Summer brings a brief tragedy for men's wear. Sadly, for runners the situation is even more revealingly terrible.
12:00 AM, Jul 10, 2003 • By DAVID SKINNER
EVERY SUMMER, I come upon the same discovery. Hot weather makes women more beautiful and men more ugly. The former discard layers to reveal a natural loveliness of soft, interconnected curves, while the latter do the same to reveal their top-heavy bodies teetering on grotesquely disproportionate legs. And blame for male summertime ugliness, as I conclude year after year, lies largely with shorts.
No item of clothing is so disfiguring to the male form as shorts--although properly understood, shorts are actually an interruption or an abridgement of clothing. Whereas pants (nice ones anyway) introduce a softly graded line between the midsection and the feet, shorts dismiss the line to bare unseemly hair, untanned skin, underused desk-jockey muscles, and the uncertain, buckled structure of kneecaps. Visually, unpantsed male (and some female) legs are to pantsed legs as a plucked chicken is to its living and squawking formerly-feathered self.
One hesitates to say anything nearing agreement with such clothing-as-cover fanatics as the Islamo-fascists who consider our wonderful country a scourge upon the earth, but when it comes to men's legs, my only thought is, please, show some modesty! Sons, fathers, grandfathers, one generation as knobby and shameless as the next--they ride with me on the Metro, they march in and out of the roadstop restrooms on I-95, barely pausing to wash their hands, tacky tourists in their comical sunglasses and cheesy 3-for-$10 T-shirts. And, of course, their hideous, hide-revealing shorts. Except for the fanny pack, no clothing article or accessory so offends my eyes.
Yet I wear shorts myself, for comfort in hot weather and to go running. And lately, I've a had a lot of trouble finding a decent pair of running shorts. One pair I already own, made by Reebok, are actually just right: short, but not obscene; lightweight; and perfectly comfortable for my underachieving running schedule of a few miles at a time, a few times a week. When I went to the Reebok Outlet store to see if I could snag another pair or two, the salesman ushered me to a pair of longer, form-fitting shorts, seemingly designed to advertise the wearer's progenitive capacity. "These are running shorts?" I asked. "Yes," he told me, unpersuasively. "Do you have any others?" "Only women's."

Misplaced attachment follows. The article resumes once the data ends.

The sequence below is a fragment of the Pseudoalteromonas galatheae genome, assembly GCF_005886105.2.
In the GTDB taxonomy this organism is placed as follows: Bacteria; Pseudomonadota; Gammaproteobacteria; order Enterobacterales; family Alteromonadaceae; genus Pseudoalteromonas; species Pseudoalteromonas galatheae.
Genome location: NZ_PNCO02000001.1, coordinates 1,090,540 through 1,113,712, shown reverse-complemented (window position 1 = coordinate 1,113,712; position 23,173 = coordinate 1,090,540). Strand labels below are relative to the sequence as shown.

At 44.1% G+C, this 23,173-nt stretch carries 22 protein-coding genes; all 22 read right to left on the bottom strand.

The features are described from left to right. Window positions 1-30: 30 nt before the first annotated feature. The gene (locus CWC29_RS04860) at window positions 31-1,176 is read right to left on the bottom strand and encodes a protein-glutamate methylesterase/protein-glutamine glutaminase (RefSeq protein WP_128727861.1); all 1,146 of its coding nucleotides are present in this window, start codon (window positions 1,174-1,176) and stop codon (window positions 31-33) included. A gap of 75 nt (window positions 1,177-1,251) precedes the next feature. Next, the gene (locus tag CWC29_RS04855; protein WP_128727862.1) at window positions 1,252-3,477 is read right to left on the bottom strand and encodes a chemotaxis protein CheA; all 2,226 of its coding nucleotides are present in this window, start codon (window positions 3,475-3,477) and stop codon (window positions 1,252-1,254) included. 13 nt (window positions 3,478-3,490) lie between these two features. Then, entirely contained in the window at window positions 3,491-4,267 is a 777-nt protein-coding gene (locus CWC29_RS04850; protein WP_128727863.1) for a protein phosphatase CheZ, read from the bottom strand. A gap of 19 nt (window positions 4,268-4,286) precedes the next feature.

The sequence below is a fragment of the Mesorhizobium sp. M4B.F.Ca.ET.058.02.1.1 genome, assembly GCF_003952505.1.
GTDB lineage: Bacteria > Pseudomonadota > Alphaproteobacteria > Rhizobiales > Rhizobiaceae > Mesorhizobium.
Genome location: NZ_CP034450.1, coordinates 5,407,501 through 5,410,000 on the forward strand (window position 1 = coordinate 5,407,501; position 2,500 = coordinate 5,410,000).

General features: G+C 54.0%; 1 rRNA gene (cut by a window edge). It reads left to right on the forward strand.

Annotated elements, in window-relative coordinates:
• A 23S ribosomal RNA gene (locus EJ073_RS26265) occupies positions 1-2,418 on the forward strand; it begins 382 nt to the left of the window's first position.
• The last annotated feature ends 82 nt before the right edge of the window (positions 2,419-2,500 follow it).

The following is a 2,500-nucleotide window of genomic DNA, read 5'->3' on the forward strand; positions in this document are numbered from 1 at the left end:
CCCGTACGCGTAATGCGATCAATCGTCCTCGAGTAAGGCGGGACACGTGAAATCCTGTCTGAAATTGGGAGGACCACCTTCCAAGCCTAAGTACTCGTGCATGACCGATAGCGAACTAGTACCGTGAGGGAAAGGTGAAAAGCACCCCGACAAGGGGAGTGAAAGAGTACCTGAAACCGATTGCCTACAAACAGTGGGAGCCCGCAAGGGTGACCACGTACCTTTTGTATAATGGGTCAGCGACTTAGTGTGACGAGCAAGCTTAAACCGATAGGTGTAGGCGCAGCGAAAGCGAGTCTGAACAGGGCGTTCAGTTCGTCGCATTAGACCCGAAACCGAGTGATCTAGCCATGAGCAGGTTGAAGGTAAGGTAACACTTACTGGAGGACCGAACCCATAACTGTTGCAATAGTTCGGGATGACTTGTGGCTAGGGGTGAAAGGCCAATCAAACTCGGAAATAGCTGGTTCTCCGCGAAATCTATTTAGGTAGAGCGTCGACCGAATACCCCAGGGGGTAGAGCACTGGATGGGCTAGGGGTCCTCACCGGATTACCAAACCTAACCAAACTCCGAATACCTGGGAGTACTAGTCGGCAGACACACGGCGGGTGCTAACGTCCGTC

It used to be that the problem with being a runner is that you might look like this guy. Pathetic, like most men in the summertime, but that's about it. More recently, the job of buying decent shorts was made harder by the long-short fashion introduced by skateboarders and adopted by basketball outfitters, though in a wide-leg style. These are impossible to run in, though I applaud the unintended effect of covering great stretches of manleg that would otherwise look like so many links of uncooked turkey sausage. But now the difficulties of being a runner are mounting even further as sports apparel companies labor under the impression that you might want to look, as the kids say, hot.
Fortunately, there are specialty stores. And after visiting one here in Washington this afternoon, Fleet Feet (a national chain) I found several pairs short enough to run in, but loose enough to save me from getting arrested for flashing. I had, until now, avoided such vendors because they charge more for what are simple articles of clothing. But since the more general athletic stores have decided their product lines should be cool and sexy instead of functional, I can't see that I have much choice. One shouldn't have to stay away from big sporting-goods chains to buy a pair of running shorts, but one does. As always, things that are simple, but nice, are so much harder to find.
The middle ground between fat and formless shorts that hang well below the knees and skin-tight crotch panties is shrinking. Indeed, the latest thing in runner fashion is actually the Speedo-style super-brief running brief. But you wouldn't catch me dead in such skivvies. I'd sooner walk--in which case, I can wear pants.
David Skinner is an assistant managing editor at The Weekly Standard.